Moor vs African - What's the difference?

moor | african |

As a noun moor

is (historical) a member of an ancient berber people from numidia.

As an adjective african is




Usage notes

(more) is not a homophone in Northern UK accents, while (mooer) is homophonous only in those accents.

Etymology 1

(etyl) . See (m).


(en noun)
  • an extensive waste covered with patches of heath, and having a poor, light soil, but sometimes marshy, and abounding in peat; a heath
  • A cold, biting wind blew across the moor , and the travellers hastened their step.
  • * Carew
  • In her girlish age she kept sheep on the moor .
  • a game preserve consisting of moorland
  • Derived terms
    * moorland * moortop
    See also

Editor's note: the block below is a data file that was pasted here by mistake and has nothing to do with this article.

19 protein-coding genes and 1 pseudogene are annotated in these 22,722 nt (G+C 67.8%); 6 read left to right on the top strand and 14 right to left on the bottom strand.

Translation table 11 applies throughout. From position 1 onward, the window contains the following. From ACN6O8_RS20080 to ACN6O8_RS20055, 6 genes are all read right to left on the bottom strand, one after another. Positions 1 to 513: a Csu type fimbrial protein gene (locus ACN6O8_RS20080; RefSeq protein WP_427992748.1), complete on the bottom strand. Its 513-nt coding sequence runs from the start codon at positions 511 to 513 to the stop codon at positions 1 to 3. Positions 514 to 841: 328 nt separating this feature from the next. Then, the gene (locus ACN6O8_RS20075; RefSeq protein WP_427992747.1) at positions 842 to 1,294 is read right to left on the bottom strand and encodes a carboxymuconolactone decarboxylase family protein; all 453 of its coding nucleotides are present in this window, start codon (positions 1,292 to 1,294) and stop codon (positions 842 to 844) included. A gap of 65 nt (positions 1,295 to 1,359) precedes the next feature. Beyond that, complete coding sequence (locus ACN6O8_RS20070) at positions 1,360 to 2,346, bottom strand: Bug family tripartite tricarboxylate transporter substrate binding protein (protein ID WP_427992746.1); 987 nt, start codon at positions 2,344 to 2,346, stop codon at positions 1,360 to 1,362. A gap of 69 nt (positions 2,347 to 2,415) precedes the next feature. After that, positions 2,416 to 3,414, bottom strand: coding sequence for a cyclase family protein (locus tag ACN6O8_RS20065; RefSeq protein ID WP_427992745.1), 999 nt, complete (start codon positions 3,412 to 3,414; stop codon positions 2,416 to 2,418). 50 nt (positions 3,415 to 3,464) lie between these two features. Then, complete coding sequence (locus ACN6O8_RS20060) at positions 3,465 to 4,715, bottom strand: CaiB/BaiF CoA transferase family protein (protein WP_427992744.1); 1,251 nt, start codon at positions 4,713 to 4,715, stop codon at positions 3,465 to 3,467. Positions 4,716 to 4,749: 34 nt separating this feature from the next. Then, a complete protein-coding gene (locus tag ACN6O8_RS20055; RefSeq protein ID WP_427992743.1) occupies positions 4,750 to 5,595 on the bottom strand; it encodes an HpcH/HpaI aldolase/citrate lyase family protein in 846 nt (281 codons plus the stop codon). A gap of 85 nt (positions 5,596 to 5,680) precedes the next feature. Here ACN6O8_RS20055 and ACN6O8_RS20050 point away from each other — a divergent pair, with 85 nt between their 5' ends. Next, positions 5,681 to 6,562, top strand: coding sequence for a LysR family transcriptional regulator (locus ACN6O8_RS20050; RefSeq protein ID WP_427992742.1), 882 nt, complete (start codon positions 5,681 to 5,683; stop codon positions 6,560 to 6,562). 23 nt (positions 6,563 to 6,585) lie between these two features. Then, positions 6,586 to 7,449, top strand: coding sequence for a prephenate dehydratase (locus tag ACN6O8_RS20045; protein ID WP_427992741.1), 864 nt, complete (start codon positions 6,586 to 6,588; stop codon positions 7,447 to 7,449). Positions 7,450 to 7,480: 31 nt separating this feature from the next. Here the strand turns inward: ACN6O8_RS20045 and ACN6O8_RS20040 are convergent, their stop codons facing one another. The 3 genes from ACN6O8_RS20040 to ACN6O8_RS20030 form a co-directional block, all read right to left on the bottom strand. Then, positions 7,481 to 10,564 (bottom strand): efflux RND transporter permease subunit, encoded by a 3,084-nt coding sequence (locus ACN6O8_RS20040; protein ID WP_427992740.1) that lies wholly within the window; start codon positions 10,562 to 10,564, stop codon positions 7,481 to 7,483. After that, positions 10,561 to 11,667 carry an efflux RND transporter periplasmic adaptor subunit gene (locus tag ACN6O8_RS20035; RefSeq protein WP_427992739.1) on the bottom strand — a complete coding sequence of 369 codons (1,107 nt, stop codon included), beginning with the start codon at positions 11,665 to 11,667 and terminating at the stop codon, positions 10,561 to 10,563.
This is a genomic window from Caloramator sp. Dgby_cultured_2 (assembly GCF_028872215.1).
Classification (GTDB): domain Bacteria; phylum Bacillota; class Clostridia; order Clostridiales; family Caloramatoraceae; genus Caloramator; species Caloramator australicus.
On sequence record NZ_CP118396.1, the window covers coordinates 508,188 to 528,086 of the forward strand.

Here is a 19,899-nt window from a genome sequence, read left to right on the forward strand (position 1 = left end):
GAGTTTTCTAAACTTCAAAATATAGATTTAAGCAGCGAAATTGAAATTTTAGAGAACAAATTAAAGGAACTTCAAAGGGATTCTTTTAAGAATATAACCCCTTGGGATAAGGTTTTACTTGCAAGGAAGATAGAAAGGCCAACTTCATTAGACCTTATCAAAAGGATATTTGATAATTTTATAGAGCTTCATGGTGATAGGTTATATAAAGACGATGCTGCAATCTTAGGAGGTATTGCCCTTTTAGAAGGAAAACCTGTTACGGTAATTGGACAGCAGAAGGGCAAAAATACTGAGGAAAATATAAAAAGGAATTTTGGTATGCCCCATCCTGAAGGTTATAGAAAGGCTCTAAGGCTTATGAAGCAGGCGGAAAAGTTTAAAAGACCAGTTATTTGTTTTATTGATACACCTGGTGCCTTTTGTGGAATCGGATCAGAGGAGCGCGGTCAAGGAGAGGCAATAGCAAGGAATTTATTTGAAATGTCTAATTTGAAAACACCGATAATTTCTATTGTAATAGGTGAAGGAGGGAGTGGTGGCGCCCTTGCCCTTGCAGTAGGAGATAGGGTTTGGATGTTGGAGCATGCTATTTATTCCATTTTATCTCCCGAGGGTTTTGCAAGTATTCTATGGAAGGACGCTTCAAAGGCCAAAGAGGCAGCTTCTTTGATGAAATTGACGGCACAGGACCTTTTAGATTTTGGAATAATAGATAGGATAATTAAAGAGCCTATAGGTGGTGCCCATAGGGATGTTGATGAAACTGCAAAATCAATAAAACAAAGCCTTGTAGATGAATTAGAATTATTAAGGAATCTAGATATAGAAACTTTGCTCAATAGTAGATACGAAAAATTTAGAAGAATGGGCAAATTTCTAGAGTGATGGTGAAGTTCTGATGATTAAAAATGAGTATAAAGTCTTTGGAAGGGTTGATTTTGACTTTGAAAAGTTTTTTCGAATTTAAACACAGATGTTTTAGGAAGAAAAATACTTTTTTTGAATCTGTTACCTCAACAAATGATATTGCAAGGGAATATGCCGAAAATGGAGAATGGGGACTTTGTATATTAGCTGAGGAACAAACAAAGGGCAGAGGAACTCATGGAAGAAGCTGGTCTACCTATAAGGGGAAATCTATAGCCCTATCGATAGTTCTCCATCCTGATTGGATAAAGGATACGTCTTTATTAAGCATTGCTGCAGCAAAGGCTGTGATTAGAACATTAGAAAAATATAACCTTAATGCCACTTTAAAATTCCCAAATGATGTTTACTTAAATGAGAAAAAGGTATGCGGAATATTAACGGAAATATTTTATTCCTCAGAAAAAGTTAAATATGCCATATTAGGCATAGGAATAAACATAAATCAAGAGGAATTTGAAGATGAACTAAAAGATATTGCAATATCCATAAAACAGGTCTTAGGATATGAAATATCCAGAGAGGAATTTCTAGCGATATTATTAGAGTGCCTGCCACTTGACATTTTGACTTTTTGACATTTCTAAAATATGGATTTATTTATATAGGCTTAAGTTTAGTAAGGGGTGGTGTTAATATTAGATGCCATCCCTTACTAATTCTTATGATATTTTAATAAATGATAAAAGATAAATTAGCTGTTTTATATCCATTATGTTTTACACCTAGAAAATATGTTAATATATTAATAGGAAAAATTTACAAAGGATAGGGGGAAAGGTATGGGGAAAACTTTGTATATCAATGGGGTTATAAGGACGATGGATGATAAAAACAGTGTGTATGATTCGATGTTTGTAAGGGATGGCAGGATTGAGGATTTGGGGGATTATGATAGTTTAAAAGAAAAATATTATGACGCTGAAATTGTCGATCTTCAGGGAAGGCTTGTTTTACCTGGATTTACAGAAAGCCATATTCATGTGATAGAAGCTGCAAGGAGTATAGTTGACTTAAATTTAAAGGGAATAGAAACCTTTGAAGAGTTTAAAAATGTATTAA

* bog * marsh * swamp

    Etymology 2

    From (etyl) .


    (en verb)
  • To cast anchor or become fastened.
  • (nautical) To fix or secure, as a vessel, in a particular place by casting anchor, or by fastening with cables or chains; as, the vessel was moored in the stream''; ''they moored the boat to the wharf .
  • To secure or fix firmly.
  • african


    Alternative forms

    * Afric


  • Of or pertaining to Africa.
  • Derived terms

    * African elephant * African hemp * African marigold * African oak * African penguin * African teak * African violet * North African * South African


    * Maghrebi * Congolese * Ethiopian * Ugandan * Zimbabwean * Mozambican


    (en noun)
  • A native of Africa; also one ethnologically belonging to an African race.
  • * 2007 , African Immigrant Religions in America (ISBN 0814762409):
  • Africans constitute significantly growing populations not only in major urban centers such as New York, Washington, D.C., Chicago, Los Angeles, Houston, and Atlanta but also in small and midsize cities in states such as Ohio and Maine.


    * sub-Saharan, Maghrebi

    Derived terms

    * Africanism